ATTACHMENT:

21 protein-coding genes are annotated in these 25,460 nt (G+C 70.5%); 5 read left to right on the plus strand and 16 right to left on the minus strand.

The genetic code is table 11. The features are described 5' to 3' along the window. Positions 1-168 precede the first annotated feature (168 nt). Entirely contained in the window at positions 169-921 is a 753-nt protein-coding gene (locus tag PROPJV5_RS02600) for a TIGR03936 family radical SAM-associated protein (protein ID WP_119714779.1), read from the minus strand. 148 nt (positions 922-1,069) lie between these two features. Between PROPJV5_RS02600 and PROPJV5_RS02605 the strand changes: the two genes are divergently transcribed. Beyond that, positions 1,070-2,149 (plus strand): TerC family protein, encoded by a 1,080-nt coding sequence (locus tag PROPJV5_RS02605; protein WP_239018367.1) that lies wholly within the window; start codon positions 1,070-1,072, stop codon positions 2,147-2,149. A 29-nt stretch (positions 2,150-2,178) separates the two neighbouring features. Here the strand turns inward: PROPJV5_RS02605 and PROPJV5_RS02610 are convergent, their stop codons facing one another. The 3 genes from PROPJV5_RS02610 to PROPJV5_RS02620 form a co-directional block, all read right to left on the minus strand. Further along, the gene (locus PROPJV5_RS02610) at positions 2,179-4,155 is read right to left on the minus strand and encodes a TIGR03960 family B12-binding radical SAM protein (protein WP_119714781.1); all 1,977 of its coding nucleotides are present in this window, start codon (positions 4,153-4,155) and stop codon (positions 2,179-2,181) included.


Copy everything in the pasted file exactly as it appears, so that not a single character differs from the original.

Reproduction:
21 protein-coding genes are annotated in these 25,460 nt (G+C 70.5%); 5 read left to right on the plus strand and 16 right to left on the minus strand.

The genetic code is table 11. The features are described 5' to 3' along the window. Positions 1-168 precede the first annotated feature (168 nt). Entirely contained in the window at positions 169-921 is a 753-nt protein-coding gene (locus tag PROPJV5_RS02600) for a TIGR03936 family radical SAM-associated protein (protein ID WP_119714779.1), read from the minus strand. 148 nt (positions 922-1,069) lie between these two features. Between PROPJV5_RS02600 and PROPJV5_RS02605 the strand changes: the two genes are divergently transcribed. Beyond that, positions 1,070-2,149 (plus strand): TerC family protein, encoded by a 1,080-nt coding sequence (locus tag PROPJV5_RS02605; protein WP_239018367.1) that lies wholly within the window; start codon positions 1,070-1,072, stop codon positions 2,147-2,149. A 29-nt stretch (positions 2,150-2,178) separates the two neighbouring features. Here the strand turns inward: PROPJV5_RS02605 and PROPJV5_RS02610 are convergent, their stop codons facing one another. The 3 genes from PROPJV5_RS02610 to PROPJV5_RS02620 form a co-directional block, all read right to left on the minus strand. Further along, the gene (locus PROPJV5_RS02610) at positions 2,179-4,155 is read right to left on the minus strand and encodes a TIGR03960 family B12-binding radical SAM protein (protein WP_119714781.1); all 1,977 of its coding nucleotides are present in this window, start codon (positions 4,153-4,155) and stop codon (positions 2,179-2,181) included.